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Title:Probing structure-function relationships at catalytic surfaces with emerging electroanalytical tools
Author(s):Simpson, Burton Herbert
Director of Research:Rodríguez-López, Joaquín
Doctoral Committee Chair(s):Rodríguez-López, Joaquín
Doctoral Committee Member(s):Gewirth, Andrew A; Murphy, Catherine J; Vura-Weis, Josh
Department / Program:Chemistry
Degree Granting Institution:University of Illinois at Urbana-Champaign
Surface intermediates
Strontium titanate
Water splitting
Oxygen evolution reaction
Oxygen reduction reaction
Redox titration
Abstract:In heterogeneous catalysis, adsorbed intermediates enable multi-step reaction pathways for otherwise energetically difficult chemical transformations. Understanding how catalyst surfaces impact the formation and reactivity of these adsorbed species is crucial to the rational design of new materials and structures. Many techniques based on spectroscopy, scanned probe microscopy, and electrochemistry have been developed to detect surface intermediates. These techniques have been used to chemically identify surface intermediates of many reactions and have played a role in understanding reactivity at well-defined interfaces. However, among these techniques, there is a need for a quantitative technique that can directly access reactivity in situ and can study the impact of local surface structure on adsorbate reactivity. Scanning electrochemical microscopy (SECM) is a powerful tool for probing local electrochemical reactivity at operating electrochemical interfaces. Recently, the surface interrogation mode of scanning electrochemical microscopy (SI-SECM) was introduced to allow the measurement of the coverage and reactivity of adsorbed reactive species formed on microelectrodes. Here, we detail work developing the numerical simulations framework that enables the application of this powerful technique to the spatially-resolved quantification of intermediates formed during photocatalytic reactions on semiconductor surfaces. This framework, allowed the measurement of the reaction kinetics and coverage of reactive oxygen species (ROS) formed on strontium titanate (SrTiO3) during photoassisted water oxidation. While developing the framework, it was discovered that simulations predicted that smaller SECM probes would enhance the surface interrogation signal while simultaneously improving the spatial resolution of SI-SECM measurements. This prediction was verified experimentally and leveraged to study the localized impact of substrate–adsorbate interactions on the reactivity of adsorbed ROS formed on pristine and defective sites on a (100) face of a SrTiO3 single crystal. Through some minor modifications, this framework even resolves the presence of multiple analytes of differing reactivities to produce a snapshot of the complex environment at the semiconductor–electrolyte interface. This capability was used to track the formation and decay of ROS formed on hematite during photocatalytic water oxidation. The development of these capabilities have significantly improved the utility of SECM for the studying mechanisms of photocatalytic transformations on semiconductor surfaces. More recently, we developed a novel platform to dynamically study the influence of surface structure on adsorbate reactivity. Strain engineering is an emerging concept in materials science where an engineered lattice deformation is used to tune the properties of functional materials. Our newly developed platform utilizes piezoelectric materials to induce strain in thin catalyst layers, which modulates the binding energy of molecular species to the surface. Because these supports are able to reversibly strain the supported catalysts, a larger array of surface configurations can be studied rapidly compared to typical approaches to strain engineering. While this technique is still in its infancy, refinements of device structure will enable detailed study of the relationship between surface structure and adsorbate reactivity. Many opportunities exist to improve the analytical performance of both SI-SECM and piezoelectric catalyst supports. For SI-SECM, it may be possible to develop methods to extract both surface coverage and reactivity from interrogation signals without the need for exhaustive simulation. This would allow the development of SI-SECM imaging modes to better understand the spatial distribution of adsorbate populations on operating semiconductor surfaces. Using surface interrogations to quantify changes in adsorbate reactivity on catalysts being dynamically strained by piezoelectric supports will allow discovery of an unprecedented level of detail regarding structure‒function relationships at catalyst surfaces. These new electroanalytical techniques provide a route to powerful in situ measurements of reactivity that complement existing knowledge to develop a mechanistic understanding of heterogeneous catalysis and inform catalyst design.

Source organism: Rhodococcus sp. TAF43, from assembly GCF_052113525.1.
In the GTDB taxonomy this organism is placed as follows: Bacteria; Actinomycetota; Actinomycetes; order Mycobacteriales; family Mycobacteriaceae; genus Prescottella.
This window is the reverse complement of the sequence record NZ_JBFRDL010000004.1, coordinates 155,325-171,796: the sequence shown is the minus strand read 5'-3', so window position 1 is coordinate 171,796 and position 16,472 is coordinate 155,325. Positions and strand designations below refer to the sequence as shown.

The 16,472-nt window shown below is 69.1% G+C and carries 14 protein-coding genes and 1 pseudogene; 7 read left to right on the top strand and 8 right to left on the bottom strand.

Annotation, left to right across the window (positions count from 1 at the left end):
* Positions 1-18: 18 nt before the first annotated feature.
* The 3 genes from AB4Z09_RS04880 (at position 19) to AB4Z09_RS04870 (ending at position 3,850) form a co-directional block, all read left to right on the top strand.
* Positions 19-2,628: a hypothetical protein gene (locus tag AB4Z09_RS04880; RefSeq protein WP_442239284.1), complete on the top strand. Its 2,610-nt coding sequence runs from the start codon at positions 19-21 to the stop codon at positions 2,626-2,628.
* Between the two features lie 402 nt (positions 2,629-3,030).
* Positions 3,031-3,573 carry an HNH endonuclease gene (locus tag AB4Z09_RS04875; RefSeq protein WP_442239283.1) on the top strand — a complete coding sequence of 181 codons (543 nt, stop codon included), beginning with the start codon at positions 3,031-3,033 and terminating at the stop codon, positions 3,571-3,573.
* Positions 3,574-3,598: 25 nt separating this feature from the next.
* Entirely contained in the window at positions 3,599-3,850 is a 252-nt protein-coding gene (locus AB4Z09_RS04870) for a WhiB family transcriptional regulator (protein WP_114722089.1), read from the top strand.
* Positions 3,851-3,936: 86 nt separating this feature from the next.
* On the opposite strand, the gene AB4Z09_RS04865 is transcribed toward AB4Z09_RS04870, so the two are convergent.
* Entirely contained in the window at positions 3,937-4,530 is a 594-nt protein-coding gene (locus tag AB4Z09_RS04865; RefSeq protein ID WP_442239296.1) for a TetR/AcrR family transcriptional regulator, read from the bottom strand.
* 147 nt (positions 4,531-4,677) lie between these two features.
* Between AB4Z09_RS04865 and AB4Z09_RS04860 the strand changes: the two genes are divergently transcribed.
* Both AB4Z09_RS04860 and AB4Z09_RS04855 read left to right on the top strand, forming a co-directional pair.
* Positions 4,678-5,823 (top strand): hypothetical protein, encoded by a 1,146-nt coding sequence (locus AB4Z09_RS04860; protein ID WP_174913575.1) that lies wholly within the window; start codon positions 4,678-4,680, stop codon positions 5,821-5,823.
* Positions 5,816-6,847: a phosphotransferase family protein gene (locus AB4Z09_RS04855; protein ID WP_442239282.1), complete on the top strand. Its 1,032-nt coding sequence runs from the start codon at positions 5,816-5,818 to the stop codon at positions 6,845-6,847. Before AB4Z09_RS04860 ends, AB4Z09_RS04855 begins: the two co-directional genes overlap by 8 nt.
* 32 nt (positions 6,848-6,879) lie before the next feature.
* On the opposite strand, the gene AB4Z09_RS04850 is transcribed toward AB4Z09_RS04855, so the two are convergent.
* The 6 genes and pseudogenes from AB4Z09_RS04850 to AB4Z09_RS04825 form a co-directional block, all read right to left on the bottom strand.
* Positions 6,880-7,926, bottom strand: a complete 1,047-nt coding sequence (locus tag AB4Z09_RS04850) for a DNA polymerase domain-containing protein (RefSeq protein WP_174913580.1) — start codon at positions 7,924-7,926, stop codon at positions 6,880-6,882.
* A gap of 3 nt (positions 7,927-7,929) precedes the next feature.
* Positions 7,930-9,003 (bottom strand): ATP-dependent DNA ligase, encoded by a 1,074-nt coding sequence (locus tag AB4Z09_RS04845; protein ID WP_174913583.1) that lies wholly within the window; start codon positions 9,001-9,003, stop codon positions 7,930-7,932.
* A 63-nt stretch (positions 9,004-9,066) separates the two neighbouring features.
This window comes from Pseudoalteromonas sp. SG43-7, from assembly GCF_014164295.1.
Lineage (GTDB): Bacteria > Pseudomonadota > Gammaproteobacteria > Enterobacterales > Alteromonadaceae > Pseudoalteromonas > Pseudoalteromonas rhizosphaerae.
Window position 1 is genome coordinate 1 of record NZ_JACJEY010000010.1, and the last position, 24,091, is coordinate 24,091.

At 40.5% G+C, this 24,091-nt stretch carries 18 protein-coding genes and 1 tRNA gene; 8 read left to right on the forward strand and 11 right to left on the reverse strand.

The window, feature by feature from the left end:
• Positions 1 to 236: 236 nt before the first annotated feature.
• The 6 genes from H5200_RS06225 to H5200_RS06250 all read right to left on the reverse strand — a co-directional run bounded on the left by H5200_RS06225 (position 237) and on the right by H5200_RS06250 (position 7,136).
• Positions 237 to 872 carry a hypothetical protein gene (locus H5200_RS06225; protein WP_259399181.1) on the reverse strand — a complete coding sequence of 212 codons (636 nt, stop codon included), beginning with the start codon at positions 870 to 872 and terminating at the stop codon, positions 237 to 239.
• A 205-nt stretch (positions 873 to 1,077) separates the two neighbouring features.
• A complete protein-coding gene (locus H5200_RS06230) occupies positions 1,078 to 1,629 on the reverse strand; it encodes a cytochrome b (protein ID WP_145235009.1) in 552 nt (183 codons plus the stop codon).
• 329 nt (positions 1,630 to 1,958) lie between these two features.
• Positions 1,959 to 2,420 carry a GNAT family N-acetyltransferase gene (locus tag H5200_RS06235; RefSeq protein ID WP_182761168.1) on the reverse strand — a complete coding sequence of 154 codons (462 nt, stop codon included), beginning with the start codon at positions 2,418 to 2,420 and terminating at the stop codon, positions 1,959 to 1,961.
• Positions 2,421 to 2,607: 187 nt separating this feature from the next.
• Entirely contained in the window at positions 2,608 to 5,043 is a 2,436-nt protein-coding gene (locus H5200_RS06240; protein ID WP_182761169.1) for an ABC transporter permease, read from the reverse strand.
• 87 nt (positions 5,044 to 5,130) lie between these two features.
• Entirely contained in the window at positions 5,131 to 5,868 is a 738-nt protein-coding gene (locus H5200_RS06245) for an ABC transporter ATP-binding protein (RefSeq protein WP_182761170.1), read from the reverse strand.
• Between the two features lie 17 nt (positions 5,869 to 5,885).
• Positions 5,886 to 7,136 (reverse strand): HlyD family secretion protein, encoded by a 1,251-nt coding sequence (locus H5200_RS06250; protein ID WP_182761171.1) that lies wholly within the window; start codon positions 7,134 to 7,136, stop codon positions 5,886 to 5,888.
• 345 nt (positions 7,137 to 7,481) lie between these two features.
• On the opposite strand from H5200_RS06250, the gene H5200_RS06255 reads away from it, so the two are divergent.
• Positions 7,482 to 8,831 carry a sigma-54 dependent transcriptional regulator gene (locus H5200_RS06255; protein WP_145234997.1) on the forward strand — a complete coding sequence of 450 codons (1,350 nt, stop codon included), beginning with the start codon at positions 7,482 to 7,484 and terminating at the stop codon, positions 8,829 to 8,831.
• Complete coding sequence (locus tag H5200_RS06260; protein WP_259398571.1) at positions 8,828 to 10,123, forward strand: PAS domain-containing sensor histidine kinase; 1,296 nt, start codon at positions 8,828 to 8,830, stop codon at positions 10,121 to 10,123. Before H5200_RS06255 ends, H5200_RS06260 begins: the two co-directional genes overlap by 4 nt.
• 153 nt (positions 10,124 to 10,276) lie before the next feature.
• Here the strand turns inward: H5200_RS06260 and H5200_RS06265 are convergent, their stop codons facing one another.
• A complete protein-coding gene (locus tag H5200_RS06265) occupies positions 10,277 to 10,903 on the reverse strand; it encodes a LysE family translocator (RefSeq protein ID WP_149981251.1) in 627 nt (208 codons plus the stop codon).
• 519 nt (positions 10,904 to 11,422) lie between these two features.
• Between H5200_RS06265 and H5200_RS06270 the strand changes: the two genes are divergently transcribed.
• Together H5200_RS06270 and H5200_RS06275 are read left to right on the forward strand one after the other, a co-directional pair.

Issue Date:2017-07-09
Rights Information:Copyright 2017 Burton Simpson
Date Available in IDEALS:2017-09-29
Date Deposited:2017-08

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